So while there is some discussion that we are getting better at long-term thinking, the market inflows and outflows, as well as the stories in my inbox, don’t show it. In fact, if CNBC can be trusted, the average hold time for the most widely held S.&P. 500-stock index exchange-traded fund, the SPDR S.&P. 500 fund (SPY) declined to less than five days in 2012. Sure, this average hold time is driven down by the amount of high-frequency trading that takes place using SPY. Even so, that number still shocks, given how widely SPY is used as a core holding by many do-it-yourself investors.

Speaking of hold times: The economics writer Nate Silver points out in The Signal and the Noise that people held stocks for an average of 6.3 years in the ‘50s. Hold times declined every decade until the 2000s, when they held steady at around six months on average.

We are doing the very things — buying high/selling low, turning over quickly, reacting to the news — that evidence shows does not help us to be better investors. Why? Investment success is not a matter of more information, intelligence or skill. It’s a matter of behavior.

By recognizing that success is about behavior and not something else, we can start building in the corrective measures that will help us avoid mistakes in the future. We can put emotional guardrails in place to help us avoid behavior that keeps us from reaching our financial goals.

Once we accept that buying high and selling low is our natural tendency, then, and only then, can we start to fix it.

About bambooinnovator
Kee Koon Boon (“KB”) is the co-founder and director of HERO Investment Management which provides specialized fund management and investment advisory services to the ARCHEA Asia HERO Innovators Fund (www.heroinnovator.com), the only Asian SMID-cap tech-focused fund in the industry. KB is an internationally featured investor rooted in the principles of value investing for over a decade as a fund manager and analyst in the Asian capital markets who started his career at a boutique hedge fund in Singapore where he was with the firm since 2002 and was also part of the core investment committee in significantly outperforming the index in the 10-year-plus-old flagship Asian fund. He was also the portfolio manager for Asia-Pacific equities at Korea’s largest mutual fund company. Prior to setting up the H.E.R.O. Innovators Fund, KB was the Chief Investment Officer & CEO of a Singapore Registered Fund Management Company (RFMC) where he is responsible for listed Asian equity investments. KB had taught accounting at the Singapore Management University (SMU) as a faculty member and also pioneered the 15-week course on Accounting Fraud in Asia as an official module at SMU. KB remains grateful and honored to be invited by Singapore’s financial regulator Monetary Authority of Singapore (MAS) to present to their top management team about implementing a world’s first fact-based forward-looking fraud detection framework to bring about benefits for the capital markets in Singapore and for the public and investment community. KB also served the community in sharing his insights in writing articles about value investing and corporate governance in the media that include Business Times, Straits Times, Jakarta Post, Manual of Ideas, Investopedia, TedXWallStreet. He had also presented in top investment, banking and finance conferences in America, Italy, Sydney, Cape Town, HK, China. He has trained CEOs, entrepreneurs, CFOs, management executives in business strategy & business model innovation in Singapore, HK and China.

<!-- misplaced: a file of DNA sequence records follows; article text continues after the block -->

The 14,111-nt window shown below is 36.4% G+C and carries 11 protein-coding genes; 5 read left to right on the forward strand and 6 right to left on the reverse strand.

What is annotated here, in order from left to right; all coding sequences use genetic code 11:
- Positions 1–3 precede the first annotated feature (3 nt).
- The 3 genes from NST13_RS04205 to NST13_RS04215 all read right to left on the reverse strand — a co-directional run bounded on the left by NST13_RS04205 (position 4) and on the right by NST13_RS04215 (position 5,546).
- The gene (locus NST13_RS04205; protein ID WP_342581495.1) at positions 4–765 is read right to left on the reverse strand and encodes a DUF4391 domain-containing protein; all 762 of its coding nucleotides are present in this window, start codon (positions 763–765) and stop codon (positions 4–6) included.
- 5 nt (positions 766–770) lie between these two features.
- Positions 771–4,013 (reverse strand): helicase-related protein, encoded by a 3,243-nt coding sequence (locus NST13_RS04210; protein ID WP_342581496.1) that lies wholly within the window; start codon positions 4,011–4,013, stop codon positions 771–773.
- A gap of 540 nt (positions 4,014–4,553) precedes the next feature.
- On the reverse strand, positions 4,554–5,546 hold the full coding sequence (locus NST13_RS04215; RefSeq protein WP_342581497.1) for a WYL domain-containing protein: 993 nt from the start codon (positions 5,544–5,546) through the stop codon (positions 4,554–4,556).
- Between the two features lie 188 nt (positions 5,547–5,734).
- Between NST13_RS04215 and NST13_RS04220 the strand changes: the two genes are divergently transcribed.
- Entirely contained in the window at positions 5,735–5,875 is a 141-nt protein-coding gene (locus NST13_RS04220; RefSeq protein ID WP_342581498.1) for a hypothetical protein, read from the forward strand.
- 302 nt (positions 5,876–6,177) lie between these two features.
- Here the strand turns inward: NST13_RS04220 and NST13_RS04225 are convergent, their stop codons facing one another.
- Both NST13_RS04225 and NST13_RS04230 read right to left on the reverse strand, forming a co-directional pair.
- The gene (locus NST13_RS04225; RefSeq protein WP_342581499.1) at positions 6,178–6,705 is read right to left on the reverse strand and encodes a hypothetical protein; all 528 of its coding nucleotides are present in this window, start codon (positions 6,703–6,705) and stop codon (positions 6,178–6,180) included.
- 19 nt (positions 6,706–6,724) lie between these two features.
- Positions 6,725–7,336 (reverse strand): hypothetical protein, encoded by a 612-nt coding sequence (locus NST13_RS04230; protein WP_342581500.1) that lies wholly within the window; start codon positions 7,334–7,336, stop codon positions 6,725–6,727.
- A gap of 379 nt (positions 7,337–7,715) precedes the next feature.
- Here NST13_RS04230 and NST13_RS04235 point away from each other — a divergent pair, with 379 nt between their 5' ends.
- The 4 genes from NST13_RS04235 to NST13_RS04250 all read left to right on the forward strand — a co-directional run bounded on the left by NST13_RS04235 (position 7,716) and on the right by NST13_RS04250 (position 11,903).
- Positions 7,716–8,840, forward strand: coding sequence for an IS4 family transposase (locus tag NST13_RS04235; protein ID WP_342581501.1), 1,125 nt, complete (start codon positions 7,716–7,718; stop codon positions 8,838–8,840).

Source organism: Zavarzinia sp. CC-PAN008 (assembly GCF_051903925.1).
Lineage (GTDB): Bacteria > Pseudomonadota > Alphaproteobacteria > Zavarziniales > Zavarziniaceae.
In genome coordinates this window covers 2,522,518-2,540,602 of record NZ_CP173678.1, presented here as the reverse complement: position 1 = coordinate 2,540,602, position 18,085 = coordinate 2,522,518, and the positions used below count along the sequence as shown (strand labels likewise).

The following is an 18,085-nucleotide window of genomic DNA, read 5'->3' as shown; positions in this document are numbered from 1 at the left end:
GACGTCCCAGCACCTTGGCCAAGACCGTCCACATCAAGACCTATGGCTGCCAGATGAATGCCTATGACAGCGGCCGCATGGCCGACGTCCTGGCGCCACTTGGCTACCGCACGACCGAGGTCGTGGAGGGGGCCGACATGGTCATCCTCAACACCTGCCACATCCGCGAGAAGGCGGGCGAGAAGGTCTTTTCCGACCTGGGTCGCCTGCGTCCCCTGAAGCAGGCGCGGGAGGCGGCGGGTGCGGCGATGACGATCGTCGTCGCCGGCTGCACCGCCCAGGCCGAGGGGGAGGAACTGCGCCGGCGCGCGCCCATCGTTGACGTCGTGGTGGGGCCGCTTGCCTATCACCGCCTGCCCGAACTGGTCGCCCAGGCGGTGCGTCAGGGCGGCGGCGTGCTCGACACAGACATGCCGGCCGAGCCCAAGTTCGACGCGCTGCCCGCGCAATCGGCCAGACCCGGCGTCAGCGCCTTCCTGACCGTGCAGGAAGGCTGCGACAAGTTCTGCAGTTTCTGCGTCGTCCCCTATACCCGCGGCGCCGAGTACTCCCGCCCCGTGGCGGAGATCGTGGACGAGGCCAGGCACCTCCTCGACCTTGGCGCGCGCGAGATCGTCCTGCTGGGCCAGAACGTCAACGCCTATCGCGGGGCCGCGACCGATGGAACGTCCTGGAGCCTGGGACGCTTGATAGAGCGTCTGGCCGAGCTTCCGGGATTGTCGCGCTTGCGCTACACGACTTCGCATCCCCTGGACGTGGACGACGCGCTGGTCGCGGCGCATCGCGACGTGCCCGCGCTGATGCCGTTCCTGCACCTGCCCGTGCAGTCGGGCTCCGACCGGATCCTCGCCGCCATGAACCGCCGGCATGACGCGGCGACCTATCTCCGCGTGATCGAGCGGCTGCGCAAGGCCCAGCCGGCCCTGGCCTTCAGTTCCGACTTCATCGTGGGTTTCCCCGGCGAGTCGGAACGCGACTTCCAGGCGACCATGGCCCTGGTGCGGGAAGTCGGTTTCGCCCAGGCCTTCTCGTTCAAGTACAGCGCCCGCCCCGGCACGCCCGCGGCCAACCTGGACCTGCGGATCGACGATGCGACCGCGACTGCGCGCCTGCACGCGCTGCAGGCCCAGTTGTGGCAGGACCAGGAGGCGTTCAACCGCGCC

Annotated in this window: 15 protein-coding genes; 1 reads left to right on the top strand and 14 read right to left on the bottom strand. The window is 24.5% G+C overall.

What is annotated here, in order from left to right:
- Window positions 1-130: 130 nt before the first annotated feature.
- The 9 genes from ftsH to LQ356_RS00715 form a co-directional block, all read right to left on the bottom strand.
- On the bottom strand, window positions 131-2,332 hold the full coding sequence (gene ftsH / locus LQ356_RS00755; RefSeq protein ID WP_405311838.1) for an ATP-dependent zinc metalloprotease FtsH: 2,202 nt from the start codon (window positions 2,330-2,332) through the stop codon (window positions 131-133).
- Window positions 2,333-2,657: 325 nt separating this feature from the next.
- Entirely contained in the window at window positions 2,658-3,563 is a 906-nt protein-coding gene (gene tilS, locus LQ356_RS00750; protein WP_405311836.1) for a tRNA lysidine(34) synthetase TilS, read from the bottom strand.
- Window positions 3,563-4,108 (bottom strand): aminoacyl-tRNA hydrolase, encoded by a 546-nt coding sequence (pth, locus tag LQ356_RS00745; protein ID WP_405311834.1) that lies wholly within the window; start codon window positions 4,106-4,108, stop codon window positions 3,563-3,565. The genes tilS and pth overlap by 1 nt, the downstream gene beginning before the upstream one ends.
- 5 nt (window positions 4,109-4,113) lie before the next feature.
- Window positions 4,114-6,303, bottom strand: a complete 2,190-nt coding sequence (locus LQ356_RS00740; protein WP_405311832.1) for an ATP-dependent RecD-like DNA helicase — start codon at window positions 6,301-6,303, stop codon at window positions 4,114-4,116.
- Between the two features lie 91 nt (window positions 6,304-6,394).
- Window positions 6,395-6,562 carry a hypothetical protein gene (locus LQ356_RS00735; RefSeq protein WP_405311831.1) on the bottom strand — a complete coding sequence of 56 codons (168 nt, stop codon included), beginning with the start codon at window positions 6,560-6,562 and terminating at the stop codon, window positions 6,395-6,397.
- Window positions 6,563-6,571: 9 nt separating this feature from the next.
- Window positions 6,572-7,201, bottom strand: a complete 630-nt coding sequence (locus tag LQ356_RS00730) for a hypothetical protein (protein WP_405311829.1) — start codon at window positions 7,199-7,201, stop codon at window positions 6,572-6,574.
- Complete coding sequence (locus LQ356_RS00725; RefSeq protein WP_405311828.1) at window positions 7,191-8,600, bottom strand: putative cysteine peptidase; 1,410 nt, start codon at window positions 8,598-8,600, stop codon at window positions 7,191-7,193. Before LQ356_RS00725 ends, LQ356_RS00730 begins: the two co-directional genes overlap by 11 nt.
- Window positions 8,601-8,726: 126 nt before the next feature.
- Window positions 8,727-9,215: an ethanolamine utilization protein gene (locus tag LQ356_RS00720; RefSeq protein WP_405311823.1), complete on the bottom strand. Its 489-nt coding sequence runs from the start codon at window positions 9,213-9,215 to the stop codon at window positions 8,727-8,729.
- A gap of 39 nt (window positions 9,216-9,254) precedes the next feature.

Leave a Reply

Fill in your details below or click an icon to log in:

WordPress.com Logo

You are commenting using your WordPress.com account. Log Out /  Change )

Facebook photo

You are commenting using your Facebook account. Log Out /  Change )

Connecting to %s

%d bloggers like this: